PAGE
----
Look at your life and find someone who isn’t as healthy as you, who don’t have friends, who don’t have a job and is homeless, who died at the age of 30, WHO JUST AREN’T AS FORTUNATE as you are. Tell yourself…I am thankful for being in my 30’s and being given this life and healthy body! Talk to yourself and tell yourself the things you are grateful to have been given, not what you haven’t been given.

Celebrate!!!!!!!!!!!! that is the reason for BIRTHDAYS!
Just celebrate life!

phred78's avatar

@sarapnsc: Thanks for the positive advice =)

flameboi's avatar

Good one!

PupnTaco's avatar

Oh, I thought you meant a 1930s drama like “The Informer” or “Dangerous Appointment.”

phred78's avatar

Eh eh eh! Mind you that English is not my first language. I know the question wasn’t posed in the most correct way. Funny remark though.

ideabrian's avatar

Take some action on a small project you’re interested in that doesn’t require any kind of return on your investment. Slow down – I used to rush a lot. Thoughts of.. Shit! I have to get this done in 2 months have turned into thoughts like; If I love what I’m doing, who cares how long it takes to do it.

Stop doing things you hate slowly and pick up some new things you might enjoy. Look at life as daily experiments. Look at each meal as an opportunity.

Most of all, if you don’t have kids yet, think about having some. They take the focus off of you and help you learn how present you can actually be – just playing.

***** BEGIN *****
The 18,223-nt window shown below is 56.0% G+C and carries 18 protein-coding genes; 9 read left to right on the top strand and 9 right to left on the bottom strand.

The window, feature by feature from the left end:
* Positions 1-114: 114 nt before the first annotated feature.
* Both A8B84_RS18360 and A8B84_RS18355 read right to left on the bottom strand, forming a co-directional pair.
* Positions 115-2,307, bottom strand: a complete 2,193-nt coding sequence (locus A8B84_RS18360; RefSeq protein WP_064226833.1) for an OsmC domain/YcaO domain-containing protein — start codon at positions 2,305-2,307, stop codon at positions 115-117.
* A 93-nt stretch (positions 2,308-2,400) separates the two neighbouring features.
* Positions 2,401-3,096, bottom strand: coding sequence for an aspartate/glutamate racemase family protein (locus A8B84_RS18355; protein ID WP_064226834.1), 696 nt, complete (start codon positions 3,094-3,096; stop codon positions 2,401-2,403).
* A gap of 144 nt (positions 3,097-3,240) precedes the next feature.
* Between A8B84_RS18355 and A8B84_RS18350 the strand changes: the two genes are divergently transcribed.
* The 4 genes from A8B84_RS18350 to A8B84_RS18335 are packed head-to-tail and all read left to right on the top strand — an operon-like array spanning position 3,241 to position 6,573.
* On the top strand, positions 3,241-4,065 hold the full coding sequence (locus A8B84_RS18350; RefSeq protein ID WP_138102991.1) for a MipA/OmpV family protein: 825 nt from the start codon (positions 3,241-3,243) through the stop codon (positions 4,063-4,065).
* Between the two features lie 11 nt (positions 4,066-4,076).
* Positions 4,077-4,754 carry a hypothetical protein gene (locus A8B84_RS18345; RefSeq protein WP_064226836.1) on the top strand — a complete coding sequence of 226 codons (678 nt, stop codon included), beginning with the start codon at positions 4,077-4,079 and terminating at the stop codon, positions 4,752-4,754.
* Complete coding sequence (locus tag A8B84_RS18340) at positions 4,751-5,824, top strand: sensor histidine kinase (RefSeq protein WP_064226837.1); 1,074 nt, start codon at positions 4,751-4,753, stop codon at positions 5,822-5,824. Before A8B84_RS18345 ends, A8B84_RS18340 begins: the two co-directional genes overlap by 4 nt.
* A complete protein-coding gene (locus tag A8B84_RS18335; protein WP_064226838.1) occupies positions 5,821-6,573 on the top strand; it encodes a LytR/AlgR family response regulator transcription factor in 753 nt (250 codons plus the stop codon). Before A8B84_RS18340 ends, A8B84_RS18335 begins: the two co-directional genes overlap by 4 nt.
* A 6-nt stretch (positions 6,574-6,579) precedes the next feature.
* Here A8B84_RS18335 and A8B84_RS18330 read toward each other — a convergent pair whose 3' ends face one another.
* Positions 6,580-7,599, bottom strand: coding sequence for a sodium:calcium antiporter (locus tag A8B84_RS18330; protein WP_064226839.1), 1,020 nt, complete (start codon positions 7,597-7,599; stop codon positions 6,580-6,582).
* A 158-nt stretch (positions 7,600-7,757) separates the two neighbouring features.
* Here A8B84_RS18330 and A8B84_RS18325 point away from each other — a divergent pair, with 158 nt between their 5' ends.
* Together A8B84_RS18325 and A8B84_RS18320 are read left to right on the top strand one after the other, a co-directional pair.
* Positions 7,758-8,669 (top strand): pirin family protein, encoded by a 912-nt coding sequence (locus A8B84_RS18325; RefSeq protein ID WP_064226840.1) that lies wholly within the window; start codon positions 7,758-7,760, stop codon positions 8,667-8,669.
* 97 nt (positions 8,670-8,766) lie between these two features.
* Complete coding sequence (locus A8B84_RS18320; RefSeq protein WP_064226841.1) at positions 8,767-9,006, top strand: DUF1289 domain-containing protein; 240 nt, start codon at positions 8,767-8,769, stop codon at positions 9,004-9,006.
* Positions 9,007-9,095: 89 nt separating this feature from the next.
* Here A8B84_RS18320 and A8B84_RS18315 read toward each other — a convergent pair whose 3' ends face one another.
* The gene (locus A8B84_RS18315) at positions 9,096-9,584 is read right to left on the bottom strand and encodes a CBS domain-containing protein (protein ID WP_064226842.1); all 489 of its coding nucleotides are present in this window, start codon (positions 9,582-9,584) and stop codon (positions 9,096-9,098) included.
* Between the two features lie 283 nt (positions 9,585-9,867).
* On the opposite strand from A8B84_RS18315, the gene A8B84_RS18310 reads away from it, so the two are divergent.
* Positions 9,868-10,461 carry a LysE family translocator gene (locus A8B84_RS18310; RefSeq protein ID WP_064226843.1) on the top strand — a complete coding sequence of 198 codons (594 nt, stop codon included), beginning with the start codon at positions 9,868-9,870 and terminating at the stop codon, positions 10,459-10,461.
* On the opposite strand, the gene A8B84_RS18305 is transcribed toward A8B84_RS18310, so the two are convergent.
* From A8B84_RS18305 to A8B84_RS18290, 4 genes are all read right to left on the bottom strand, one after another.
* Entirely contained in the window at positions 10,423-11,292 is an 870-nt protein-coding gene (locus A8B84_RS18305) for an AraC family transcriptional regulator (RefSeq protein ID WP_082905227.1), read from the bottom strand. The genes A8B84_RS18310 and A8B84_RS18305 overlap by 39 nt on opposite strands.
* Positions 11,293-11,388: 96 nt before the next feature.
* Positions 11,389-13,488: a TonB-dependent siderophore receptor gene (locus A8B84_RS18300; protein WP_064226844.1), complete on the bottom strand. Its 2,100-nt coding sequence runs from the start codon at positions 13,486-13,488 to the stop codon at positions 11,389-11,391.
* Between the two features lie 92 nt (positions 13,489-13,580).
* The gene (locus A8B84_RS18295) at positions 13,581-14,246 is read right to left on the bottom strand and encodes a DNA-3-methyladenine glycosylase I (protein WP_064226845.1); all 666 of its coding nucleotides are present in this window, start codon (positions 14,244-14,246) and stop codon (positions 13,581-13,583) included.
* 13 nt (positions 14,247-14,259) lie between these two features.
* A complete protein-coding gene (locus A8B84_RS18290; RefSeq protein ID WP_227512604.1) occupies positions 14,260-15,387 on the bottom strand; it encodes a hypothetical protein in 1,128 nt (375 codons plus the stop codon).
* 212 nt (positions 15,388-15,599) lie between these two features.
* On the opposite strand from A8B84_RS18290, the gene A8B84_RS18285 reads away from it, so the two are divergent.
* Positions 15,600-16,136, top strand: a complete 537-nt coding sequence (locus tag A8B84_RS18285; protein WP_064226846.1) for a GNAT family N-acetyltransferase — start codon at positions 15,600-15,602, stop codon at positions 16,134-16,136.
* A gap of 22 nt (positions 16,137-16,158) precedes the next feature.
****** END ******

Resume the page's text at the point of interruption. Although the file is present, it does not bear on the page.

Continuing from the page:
baseballnut's avatar

Actually the questions that you’re asking yourself are necessary to continue to grow – and believe me, you don’t stop asking yourself those questions at any age. Try to see this type of self-inquisition as a great opportunity to continue to redefine your life or reinvent yourself and not an excuse to tally up failures. For example, if you aren’t sure you chose the perfect profession for yourself, find a mentor who can help you explore what else you could do that might feel more fulfilling. Figure out the path to that new profession and what baby steps (love that movie) you can take toward it. Or conversely, decide that the steps are too tough and reaffirm your commitment to your current job.

Think of it as an adventure or an opportunity and not as a pass/fail test because for most people, the questioning never really ends.

phred78's avatar

Thank you all :-)
I suppose I should just try to unfreeze and move forward. I’ve always had trouble with making choices that might affect others (people around me, specially my partner). But reaching 30 is giving me this “I don’t really care what others think” attitude. So, instead of trying to fight it, I should embrace it, and hopefully others will understand that I need to change. Wow, it’s really amazing, I think. How much can change in just a couple of months =)